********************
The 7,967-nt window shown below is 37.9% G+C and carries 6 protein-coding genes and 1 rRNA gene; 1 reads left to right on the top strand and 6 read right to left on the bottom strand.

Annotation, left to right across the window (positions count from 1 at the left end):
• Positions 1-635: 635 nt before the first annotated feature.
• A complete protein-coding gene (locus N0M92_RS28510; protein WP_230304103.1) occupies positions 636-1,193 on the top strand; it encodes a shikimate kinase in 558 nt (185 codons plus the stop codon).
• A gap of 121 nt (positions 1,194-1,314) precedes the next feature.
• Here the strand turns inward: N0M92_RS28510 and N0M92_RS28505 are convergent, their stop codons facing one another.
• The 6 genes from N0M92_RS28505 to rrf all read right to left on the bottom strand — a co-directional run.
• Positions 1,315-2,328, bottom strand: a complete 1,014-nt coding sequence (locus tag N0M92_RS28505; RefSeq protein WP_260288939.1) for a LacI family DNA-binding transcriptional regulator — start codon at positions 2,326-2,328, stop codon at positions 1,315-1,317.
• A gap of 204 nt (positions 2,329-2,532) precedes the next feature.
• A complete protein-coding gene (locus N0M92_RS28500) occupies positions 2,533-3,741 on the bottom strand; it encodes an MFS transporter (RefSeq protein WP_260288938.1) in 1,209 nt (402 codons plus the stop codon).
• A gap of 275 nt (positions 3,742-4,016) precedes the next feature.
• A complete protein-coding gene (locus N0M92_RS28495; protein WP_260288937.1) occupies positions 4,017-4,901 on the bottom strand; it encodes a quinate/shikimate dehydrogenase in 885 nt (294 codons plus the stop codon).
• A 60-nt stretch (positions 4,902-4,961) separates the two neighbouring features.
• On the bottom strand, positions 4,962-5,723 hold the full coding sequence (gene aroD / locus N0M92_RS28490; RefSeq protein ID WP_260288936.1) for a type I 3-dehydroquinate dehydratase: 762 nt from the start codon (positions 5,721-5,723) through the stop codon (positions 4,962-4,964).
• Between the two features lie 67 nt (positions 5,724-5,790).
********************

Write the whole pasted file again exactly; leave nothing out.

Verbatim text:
The 7,967-nt window shown below is 37.9% G+C and carries 6 protein-coding genes and 1 rRNA gene; 1 reads left to right on the top strand and 6 read right to left on the bottom strand.

Annotation, left to right across the window (positions count from 1 at the left end):
• Positions 1-635: 635 nt before the first annotated feature.
• A complete protein-coding gene (locus N0M92_RS28510; protein WP_230304103.1) occupies positions 636-1,193 on the top strand; it encodes a shikimate kinase in 558 nt (185 codons plus the stop codon).
• A gap of 121 nt (positions 1,194-1,314) precedes the next feature.
• Here the strand turns inward: N0M92_RS28510 and N0M92_RS28505 are convergent, their stop codons facing one another.
• The 6 genes from N0M92_RS28505 to rrf all read right to left on the bottom strand — a co-directional run.
• Positions 1,315-2,328, bottom strand: a complete 1,014-nt coding sequence (locus tag N0M92_RS28505; RefSeq protein WP_260288939.1) for a LacI family DNA-binding transcriptional regulator — start codon at positions 2,326-2,328, stop codon at positions 1,315-1,317.
• A gap of 204 nt (positions 2,329-2,532) precedes the next feature.
• A complete protein-coding gene (locus N0M92_RS28500) occupies positions 2,533-3,741 on the bottom strand; it encodes an MFS transporter (RefSeq protein WP_260288938.1) in 1,209 nt (402 codons plus the stop codon).
• A gap of 275 nt (positions 3,742-4,016) precedes the next feature.
• A complete protein-coding gene (locus N0M92_RS28495; protein WP_260288937.1) occupies positions 4,017-4,901 on the bottom strand; it encodes a quinate/shikimate dehydrogenase in 885 nt (294 codons plus the stop codon).
• A 60-nt stretch (positions 4,902-4,961) separates the two neighbouring features.
• On the bottom strand, positions 4,962-5,723 hold the full coding sequence (gene aroD / locus N0M92_RS28490; RefSeq protein ID WP_260288936.1) for a type I 3-dehydroquinate dehydratase: 762 nt from the start codon (positions 5,721-5,723) through the stop codon (positions 4,962-4,964).
• Between the two features lie 67 nt (positions 5,724-5,790).